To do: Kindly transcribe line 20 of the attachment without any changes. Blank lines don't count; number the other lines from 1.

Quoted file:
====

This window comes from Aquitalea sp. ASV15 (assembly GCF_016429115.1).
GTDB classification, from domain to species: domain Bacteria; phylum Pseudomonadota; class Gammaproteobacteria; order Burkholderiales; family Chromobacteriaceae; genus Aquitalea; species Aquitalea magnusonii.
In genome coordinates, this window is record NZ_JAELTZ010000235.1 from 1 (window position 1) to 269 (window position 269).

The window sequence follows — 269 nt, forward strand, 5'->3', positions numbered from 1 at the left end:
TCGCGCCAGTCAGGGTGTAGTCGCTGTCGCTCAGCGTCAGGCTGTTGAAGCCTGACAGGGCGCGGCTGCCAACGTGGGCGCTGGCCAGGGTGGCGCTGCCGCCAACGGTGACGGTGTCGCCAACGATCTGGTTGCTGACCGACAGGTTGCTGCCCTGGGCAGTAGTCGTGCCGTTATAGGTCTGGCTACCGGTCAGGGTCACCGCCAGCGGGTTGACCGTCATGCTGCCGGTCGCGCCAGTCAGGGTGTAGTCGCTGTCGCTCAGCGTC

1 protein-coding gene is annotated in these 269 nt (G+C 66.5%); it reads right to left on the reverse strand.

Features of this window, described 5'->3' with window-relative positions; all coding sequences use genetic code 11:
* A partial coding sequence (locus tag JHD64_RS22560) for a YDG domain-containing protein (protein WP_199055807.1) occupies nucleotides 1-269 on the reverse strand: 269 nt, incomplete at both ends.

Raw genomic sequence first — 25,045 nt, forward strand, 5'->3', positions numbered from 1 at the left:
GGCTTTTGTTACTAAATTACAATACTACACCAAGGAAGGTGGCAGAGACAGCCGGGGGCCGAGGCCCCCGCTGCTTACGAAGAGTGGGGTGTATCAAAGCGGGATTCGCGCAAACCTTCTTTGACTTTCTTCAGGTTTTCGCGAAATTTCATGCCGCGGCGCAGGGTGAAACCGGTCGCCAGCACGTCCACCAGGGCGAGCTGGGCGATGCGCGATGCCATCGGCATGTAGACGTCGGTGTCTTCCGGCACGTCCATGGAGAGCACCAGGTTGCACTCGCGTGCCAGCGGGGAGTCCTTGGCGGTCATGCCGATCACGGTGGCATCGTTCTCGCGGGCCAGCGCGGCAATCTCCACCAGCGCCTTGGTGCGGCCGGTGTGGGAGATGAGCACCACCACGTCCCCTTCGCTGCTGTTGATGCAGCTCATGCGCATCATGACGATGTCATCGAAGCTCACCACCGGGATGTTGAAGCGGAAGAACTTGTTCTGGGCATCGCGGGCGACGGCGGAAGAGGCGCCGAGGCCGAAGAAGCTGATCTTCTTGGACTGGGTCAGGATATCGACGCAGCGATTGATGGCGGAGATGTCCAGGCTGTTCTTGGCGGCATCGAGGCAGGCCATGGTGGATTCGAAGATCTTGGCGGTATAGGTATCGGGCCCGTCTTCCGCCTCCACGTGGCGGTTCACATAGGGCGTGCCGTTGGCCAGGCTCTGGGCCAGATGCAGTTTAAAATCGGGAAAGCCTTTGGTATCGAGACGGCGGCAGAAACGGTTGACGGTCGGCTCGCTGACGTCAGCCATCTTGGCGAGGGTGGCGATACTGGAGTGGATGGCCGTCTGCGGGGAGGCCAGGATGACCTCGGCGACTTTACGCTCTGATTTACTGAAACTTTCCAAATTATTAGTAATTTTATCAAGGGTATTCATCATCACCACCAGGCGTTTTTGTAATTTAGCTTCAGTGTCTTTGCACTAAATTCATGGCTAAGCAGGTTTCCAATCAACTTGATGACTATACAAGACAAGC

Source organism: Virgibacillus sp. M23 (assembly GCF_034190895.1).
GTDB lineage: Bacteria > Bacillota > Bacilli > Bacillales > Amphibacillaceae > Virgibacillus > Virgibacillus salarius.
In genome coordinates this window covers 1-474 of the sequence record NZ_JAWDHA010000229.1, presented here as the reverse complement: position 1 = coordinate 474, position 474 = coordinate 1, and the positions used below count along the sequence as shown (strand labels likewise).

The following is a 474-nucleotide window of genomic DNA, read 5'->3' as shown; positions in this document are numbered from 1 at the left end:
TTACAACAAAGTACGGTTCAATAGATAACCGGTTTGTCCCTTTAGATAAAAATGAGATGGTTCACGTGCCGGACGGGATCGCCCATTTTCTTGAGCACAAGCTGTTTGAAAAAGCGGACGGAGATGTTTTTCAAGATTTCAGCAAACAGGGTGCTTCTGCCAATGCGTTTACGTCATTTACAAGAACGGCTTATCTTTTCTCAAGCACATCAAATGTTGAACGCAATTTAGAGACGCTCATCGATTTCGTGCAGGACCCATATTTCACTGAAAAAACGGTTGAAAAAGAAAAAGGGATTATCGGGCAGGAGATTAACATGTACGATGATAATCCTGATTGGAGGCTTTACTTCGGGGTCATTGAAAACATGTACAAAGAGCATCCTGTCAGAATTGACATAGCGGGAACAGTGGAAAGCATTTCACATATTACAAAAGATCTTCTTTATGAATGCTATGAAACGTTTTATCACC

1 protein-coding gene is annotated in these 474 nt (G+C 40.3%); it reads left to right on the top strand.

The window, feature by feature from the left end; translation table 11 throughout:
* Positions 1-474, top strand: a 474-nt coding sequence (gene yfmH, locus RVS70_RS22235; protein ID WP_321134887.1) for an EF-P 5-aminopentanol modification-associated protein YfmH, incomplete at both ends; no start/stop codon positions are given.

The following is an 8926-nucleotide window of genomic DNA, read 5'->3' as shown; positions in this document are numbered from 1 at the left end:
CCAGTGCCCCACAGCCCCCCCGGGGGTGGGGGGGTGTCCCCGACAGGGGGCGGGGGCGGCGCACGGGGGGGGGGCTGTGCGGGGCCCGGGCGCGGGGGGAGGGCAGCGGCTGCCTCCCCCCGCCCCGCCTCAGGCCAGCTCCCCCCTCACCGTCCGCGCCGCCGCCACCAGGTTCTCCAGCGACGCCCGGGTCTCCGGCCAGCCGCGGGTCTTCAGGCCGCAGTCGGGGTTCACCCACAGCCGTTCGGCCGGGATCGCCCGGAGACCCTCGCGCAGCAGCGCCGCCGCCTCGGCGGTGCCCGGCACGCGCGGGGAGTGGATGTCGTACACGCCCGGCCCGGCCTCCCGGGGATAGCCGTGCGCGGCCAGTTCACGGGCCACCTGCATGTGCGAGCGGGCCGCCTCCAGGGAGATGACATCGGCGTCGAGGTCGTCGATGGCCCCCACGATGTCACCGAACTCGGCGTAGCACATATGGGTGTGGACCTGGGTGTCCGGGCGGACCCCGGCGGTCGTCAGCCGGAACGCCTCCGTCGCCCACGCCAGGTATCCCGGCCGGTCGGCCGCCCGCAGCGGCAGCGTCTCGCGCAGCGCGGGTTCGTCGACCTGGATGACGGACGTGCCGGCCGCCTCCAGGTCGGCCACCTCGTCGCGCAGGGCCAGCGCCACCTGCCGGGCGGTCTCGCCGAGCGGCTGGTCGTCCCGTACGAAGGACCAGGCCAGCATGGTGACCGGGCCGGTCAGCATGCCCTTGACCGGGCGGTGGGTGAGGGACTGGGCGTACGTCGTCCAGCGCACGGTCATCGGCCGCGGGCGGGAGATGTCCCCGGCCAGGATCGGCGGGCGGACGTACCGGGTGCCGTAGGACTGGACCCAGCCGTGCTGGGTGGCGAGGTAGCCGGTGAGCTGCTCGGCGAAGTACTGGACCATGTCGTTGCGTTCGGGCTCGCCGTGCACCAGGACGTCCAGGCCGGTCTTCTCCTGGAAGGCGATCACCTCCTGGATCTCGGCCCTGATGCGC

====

CCAGTGCCCCACAGCCCCCCCGGGGGTGGGGGGGTGTCCCCGACAGGGGGCGGGGGCGGCGCACGGGGGGGGGGCTGTGCGGGGCCCGGGCGCGGGGGGAGGGCAGCGGCTGCCTCCCCCCGCCCCGCCTCAGGCCAGCTCCCCCCTCACCGTCCGCGCCGCCGCCACCAGGTTCTCCAGCGACGCCCGGGTCTCCGGCCAGCCGCGGGTCTTCAGGCCGCAGTCGGGGTTCACCCACAGCCGTTCGGCCGGGATCGCCCGGAGACCCTCGCGCAGCAGCGCCGCCGCCTCGGCGGTGCCCGGCACGCGCGGGGAGTGGATGTCGTACACGCCCGGCCCGGCCTCCCGGGGATAGCCGTGCGCGGCCAGTTCACGGGCCACCTGCATGTGCGAGCGGGCCGCCTCCAGGGAGATGACATCGGCGTCGAGGTCGTCGATGGCCCCCACGATGTCACCGAACTCGGCGTAGCACATATGGGTGTGGACCTGGGTGTCCGGGCGGACCCCGGCGGTCGTCAGCCGGAACGCCTCCGTCGCCCACGCCAGGTATCCCGGCCGGTCGGCCGCCCGCAGCGGCAGCGTCTCGCGCAGCGCGGGTTCGTCGACCTGGATGACGGACGTGCCGGCCGCCTCCAGGTCGGCCACCTCGTCGCGCAGGGCCAGCGCCACCTGCCGGGCGGTCTCGCCGAGCGGCTGGTCGTCCCGTACGAAGGACCAGGCCAGCATGGTGACCGGGCCGGTCAGCATGCCCTTGACCGGGCGGTGGGTGAGGGACTGGGCGTACGTCGTCCAGCGCACGGTCATCGGCCGCGGGCGGGAGATGTCCCCGGCCAGGATCGGCGGGCGGACGTACCGGGTGCCGTAGGACTGGACCCAGCCGTGCTGGGTGGCGAGGTAGCCGGTGAGCTGCTCGGCGAAGTACTGGACCATGTCGTTGCGTTCGGGCTCGCCGTGCACCAGGACGTCCAGGCCGGTCTTCTCCTGGAAGGCGATCACCTCCTGGATCTCGGCCCTGATGCGC